By not insisting the law is dealt with on a federal level, the whole thing is diluted on a federal level by the various state efforts that won't have any consistency from one state to the next.

The feds should be uniformly responsible so that corporations can't just move to another jurisdiction to escape various state laws, and don't think they won't. Besides the economic disruption of industry moving operations to whichever jurisdiction best serves their needs, you have to think about the social costs of that same movement.

The federal laws we need are already on the books, those laws have already passed the test of constitutionality and they just need an administration who will enforce them.

Leaving it up to the states is not the right approach. That only let's the feds off the hook, and creates unnecessary costs for the states as they try to duplicate what is already in place.

This is one area where fed law should supercede state law because the states aren't equipped to deal with all the fall out from having to try to do it for themselves.

I've long advocated busting the people who want to exploit immigrant labor, but this law doesn't adequately guarantee that will happen.

Just as the current administration is no guarantee that our present federal laws will be effective.

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Old 02-07-2008, 08:19 PM
 
Location: Mesa, Az
21,148 posts, read 36,615,542 times
Reputation: 3785
To whom it may concern: employers are already checking SSN's pretty closely as of late--------I can see the differences here with my own two eyes.

The illegals (most of whom are Spanish speaking Mestizos) are bugging out in waves, much less 'Mariachi' music blaring along with far fewer pickups with 'DURANGO' etc. plastered across their back windows.

Yes; the illegals are becoming 'thin on the ground'
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Old 02-07-2008, 08:25 PM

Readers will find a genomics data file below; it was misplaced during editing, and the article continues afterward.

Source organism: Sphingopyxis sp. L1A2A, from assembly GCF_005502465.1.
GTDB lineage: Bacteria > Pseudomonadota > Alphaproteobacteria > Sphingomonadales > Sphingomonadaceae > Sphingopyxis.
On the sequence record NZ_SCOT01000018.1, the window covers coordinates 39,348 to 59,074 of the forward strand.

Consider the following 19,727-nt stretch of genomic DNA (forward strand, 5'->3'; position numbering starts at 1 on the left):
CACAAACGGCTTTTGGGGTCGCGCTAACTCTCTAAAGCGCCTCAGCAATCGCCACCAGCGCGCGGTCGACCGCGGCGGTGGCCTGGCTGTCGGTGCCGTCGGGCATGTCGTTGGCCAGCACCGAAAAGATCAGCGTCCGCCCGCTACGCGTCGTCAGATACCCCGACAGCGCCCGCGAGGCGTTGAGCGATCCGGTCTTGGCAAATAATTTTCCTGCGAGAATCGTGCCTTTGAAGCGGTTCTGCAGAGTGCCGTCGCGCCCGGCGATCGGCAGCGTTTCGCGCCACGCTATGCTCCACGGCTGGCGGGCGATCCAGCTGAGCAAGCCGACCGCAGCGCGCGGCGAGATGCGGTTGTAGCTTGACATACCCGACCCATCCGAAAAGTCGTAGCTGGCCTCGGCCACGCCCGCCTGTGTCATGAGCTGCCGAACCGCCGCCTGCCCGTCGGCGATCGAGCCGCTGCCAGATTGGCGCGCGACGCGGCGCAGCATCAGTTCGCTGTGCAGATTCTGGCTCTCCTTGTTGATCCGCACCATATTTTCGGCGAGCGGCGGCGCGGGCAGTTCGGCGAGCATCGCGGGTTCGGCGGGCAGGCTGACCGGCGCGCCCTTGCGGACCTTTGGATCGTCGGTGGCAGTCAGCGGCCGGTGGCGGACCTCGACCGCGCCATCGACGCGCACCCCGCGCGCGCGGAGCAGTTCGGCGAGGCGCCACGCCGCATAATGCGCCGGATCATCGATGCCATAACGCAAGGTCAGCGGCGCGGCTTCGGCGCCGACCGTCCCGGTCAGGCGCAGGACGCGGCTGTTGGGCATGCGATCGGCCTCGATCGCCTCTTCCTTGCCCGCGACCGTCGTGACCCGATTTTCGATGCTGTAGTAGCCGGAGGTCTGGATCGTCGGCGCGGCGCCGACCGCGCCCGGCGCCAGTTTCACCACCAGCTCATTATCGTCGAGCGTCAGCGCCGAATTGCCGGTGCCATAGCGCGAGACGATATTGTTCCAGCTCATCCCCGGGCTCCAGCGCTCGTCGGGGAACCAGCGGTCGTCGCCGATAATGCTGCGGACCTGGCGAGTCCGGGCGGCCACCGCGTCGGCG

Location: California
3,432 posts, read 2,157,153 times
Reputation: 138
Quote:
Originally Posted by ArizonaBear View Post
To whom it may concern: employers are already checking SSN's pretty closely as of late--------I can see the differences here with my own two eyes.

The illegals (most of whom are Spanish speaking Mestizos) are bugging out in waves, much less 'Mariachi' music blaring along with far fewer pickups with 'DURANGO' etc. plastered across their back windows.

Yes; the illegals are becoming 'thin on the ground'
You know.. illegals aren't the only ones who play Mariachi music.

Older Mexicans = Mariachi
Younger Mexicans = Banda
Classier Mexicans = Spanish Rock
Mexican Americans = 50 Cent

LOL!
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Old 02-07-2008, 10:03 PM
 
Location: Pinal County, Arizona
25,107 posts, read 34,361,805 times
Reputation: 4893
Quote:
Originally Posted by ArizonaBear View Post
To whom it may concern: employers are already checking SSN's pretty closely as of late--------I can see the differences here with my own two eyes.
Many employers have been doing the checks since Jan 1. And, the impact of the law is seen already in AZ as you say. One school is having to close due to sudden lack of students

This decision, along with the County Attorney's pledge to start filing cases beginning March 1, will only go to spur on those employers who were holding out waiting for this decision to come down.

This decision was, IMO, a good one. And, IMO, it will be affirmed on appeal. It would be my hope that ultimately it gets to the USSC. AND, if the Court affirms this law - that will then really be a banner day for the rule of law in the United States.
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Old 02-10-2008, 11:52 AM
 
2,257 posts, read 3,453,686 times
Reputation: 469
Didnt want to start a new thread so I will post this here. Relocating to Indy soon so its nice to read this in the paper

Immigration bill would shift duties to local police | IndyStar.com